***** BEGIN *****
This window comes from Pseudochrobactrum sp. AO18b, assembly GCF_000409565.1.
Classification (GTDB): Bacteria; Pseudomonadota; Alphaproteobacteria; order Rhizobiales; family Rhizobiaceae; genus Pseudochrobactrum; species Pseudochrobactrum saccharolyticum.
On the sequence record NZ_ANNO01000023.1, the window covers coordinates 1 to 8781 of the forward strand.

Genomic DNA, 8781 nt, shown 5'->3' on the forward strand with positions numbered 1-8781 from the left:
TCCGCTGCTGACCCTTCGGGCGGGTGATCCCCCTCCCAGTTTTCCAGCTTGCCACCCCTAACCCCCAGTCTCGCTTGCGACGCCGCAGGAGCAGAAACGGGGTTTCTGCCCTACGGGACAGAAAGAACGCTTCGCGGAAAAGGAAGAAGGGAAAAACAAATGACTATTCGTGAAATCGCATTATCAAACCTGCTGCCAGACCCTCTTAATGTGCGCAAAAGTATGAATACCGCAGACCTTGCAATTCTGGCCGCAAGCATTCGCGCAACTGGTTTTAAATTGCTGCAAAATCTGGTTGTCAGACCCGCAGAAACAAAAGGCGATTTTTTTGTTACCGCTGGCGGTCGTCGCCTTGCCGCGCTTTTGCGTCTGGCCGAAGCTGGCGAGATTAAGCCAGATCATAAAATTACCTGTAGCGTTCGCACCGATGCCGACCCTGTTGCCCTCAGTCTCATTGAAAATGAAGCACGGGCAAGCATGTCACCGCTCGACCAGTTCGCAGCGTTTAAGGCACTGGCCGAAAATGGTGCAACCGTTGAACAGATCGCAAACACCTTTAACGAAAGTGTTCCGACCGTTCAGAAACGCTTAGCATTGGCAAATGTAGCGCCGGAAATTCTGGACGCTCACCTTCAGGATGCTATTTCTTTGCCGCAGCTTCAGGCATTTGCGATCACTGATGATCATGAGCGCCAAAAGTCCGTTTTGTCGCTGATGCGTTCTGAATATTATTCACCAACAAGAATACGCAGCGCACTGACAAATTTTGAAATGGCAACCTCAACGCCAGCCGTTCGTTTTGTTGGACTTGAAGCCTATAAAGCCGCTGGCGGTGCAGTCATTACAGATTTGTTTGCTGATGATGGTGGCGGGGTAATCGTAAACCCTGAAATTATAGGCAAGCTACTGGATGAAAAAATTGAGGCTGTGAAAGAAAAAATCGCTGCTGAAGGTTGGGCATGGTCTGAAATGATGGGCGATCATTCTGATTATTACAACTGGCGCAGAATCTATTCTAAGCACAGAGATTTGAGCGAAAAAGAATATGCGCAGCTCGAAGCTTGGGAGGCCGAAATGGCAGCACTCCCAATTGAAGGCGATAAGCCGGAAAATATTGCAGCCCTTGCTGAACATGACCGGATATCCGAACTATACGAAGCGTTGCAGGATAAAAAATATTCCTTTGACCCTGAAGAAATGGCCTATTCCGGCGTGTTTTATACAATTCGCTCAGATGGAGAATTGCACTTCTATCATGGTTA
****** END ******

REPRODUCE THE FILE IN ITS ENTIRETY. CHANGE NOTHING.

This window comes from Pseudochrobactrum sp. AO18b, assembly GCF_000409565.1.
Classification (GTDB): Bacteria; Pseudomonadota; Alphaproteobacteria; order Rhizobiales; family Rhizobiaceae; genus Pseudochrobactrum; species Pseudochrobactrum saccharolyticum.
On the sequence record NZ_ANNO01000023.1, the window covers coordinates 1 to 8781 of the forward strand.

Genomic DNA, 8781 nt, shown 5'->3' on the forward strand with positions numbered 1-8781 from the left:
TCCGCTGCTGACCCTTCGGGCGGGTGATCCCCCTCCCAGTTTTCCAGCTTGCCACCCCTAACCCCCAGTCTCGCTTGCGACGCCGCAGGAGCAGAAACGGGGTTTCTGCCCTACGGGACAGAAAGAACGCTTCGCGGAAAAGGAAGAAGGGAAAAACAAATGACTATTCGTGAAATCGCATTATCAAACCTGCTGCCAGACCCTCTTAATGTGCGCAAAAGTATGAATACCGCAGACCTTGCAATTCTGGCCGCAAGCATTCGCGCAACTGGTTTTAAATTGCTGCAAAATCTGGTTGTCAGACCCGCAGAAACAAAAGGCGATTTTTTTGTTACCGCTGGCGGTCGTCGCCTTGCCGCGCTTTTGCGTCTGGCCGAAGCTGGCGAGATTAAGCCAGATCATAAAATTACCTGTAGCGTTCGCACCGATGCCGACCCTGTTGCCCTCAGTCTCATTGAAAATGAAGCACGGGCAAGCATGTCACCGCTCGACCAGTTCGCAGCGTTTAAGGCACTGGCCGAAAATGGTGCAACCGTTGAACAGATCGCAAACACCTTTAACGAAAGTGTTCCGACCGTTCAGAAACGCTTAGCATTGGCAAATGTAGCGCCGGAAATTCTGGACGCTCACCTTCAGGATGCTATTTCTTTGCCGCAGCTTCAGGCATTTGCGATCACTGATGATCATGAGCGCCAAAAGTCCGTTTTGTCGCTGATGCGTTCTGAATATTATTCACCAACAAGAATACGCAGCGCACTGACAAATTTTGAAATGGCAACCTCAACGCCAGCCGTTCGTTTTGTTGGACTTGAAGCCTATAAAGCCGCTGGCGGTGCAGTCATTACAGATTTGTTTGCTGATGATGGTGGCGGGGTAATCGTAAACCCTGAAATTATAGGCAAGCTACTGGATGAAAAAATTGAGGCTGTGAAAGAAAAAATCGCTGCTGAAGGTTGGGCATGGTCTGAAATGATGGGCGATCATTCTGATTATTACAACTGGCGCAGAATCTATTCTAAGCACAGAGATTTGAGCGAAAAAGAATATGCGCAGCTCGAAGCTTGGGAGGCCGAAATGGCAGCACTCCCAATTGAAGGCGATAAGCCGGAAAATATTGCAGCCCTTGCTGAACATGACCGGATATCCGAACTATACGAAGCGTTGCAGGATAAAAAATATTCCTTTGACCCTGAAGAAATGGCCTATTCCGGCGTGTTTTATACAATTCGCTCAGATGGAGAATTGCACTTCTATCATGGTTA